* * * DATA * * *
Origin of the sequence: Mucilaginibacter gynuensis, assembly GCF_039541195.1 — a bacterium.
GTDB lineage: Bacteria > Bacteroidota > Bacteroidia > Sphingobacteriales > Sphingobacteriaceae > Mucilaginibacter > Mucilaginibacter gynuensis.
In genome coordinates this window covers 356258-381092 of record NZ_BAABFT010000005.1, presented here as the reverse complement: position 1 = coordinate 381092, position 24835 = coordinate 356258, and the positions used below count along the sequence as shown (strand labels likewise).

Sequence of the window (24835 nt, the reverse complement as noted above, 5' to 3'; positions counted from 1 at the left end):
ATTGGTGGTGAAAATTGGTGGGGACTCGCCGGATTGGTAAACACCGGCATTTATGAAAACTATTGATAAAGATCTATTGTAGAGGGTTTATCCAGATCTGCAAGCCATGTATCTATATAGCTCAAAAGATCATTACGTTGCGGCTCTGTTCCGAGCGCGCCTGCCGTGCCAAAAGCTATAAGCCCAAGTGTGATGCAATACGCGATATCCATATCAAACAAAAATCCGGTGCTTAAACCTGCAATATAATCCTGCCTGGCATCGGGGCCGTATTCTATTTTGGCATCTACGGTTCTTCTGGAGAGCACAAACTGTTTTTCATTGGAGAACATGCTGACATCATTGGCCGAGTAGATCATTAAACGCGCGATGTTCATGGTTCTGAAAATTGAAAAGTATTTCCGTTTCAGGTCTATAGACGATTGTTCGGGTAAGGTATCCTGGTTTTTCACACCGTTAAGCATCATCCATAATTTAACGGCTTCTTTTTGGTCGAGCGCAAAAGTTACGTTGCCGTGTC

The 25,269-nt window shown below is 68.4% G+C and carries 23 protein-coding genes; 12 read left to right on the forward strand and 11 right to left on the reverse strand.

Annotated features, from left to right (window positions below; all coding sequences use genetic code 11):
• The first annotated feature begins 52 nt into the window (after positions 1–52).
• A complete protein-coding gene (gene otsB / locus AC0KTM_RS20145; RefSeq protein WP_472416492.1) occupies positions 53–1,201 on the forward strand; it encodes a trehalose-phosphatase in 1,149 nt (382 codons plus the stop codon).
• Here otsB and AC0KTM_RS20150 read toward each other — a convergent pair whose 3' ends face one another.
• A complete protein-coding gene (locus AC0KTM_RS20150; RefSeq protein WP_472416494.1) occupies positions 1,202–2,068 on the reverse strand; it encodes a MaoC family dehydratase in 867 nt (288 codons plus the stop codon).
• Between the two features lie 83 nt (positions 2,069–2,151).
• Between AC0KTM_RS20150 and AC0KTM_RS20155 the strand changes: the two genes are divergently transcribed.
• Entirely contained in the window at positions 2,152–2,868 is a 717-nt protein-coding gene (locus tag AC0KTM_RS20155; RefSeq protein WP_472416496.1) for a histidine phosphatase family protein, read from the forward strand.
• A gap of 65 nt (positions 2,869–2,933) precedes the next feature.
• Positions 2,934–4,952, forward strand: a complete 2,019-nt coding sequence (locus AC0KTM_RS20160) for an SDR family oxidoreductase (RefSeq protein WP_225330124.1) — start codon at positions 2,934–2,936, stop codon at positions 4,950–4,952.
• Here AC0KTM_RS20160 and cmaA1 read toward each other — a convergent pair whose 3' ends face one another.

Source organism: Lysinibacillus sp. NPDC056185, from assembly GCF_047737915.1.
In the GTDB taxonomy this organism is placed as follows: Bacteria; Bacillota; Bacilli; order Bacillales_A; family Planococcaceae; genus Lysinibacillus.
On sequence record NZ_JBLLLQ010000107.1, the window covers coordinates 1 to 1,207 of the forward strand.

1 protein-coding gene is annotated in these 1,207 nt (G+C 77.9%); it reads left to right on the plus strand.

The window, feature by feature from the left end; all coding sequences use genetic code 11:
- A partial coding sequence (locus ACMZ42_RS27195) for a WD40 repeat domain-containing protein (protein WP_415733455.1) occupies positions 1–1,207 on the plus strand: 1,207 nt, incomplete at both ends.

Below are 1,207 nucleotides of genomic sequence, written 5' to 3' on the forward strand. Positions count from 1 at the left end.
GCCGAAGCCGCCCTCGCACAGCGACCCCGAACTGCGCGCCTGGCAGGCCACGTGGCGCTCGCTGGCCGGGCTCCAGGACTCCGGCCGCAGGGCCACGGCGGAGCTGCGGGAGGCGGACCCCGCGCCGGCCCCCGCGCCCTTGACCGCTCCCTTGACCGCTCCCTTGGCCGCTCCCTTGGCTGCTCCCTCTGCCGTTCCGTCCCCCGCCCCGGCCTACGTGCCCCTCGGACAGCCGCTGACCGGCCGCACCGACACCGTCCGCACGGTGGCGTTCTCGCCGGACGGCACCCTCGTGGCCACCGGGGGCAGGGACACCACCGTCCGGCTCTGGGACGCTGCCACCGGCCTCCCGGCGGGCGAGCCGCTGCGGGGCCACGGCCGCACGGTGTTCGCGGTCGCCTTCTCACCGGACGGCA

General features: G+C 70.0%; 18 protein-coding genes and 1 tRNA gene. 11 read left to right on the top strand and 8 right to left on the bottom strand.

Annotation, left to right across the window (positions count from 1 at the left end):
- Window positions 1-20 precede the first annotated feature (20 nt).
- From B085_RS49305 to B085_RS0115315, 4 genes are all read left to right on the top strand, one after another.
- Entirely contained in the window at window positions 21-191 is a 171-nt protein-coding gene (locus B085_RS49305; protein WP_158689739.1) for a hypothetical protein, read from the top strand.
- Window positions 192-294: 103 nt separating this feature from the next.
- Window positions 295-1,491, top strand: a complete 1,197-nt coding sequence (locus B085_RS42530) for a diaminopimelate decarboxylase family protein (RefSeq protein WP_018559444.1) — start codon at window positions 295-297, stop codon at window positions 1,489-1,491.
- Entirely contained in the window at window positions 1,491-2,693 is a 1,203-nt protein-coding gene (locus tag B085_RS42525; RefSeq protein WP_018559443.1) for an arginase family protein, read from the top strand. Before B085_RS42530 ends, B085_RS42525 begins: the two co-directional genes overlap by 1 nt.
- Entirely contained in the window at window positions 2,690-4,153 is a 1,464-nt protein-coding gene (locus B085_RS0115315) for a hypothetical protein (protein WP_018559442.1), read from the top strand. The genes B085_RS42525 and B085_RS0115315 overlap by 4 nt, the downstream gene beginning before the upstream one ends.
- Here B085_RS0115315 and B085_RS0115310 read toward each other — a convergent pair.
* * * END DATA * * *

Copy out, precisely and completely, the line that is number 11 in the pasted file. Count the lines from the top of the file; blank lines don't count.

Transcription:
• A complete protein-coding gene (locus AC0KTM_RS20150; RefSeq protein WP_472416494.1) occupies positions 1,202–2,068 on the reverse strand; it encodes a MaoC family dehydratase in 867 nt (288 codons plus the stop codon).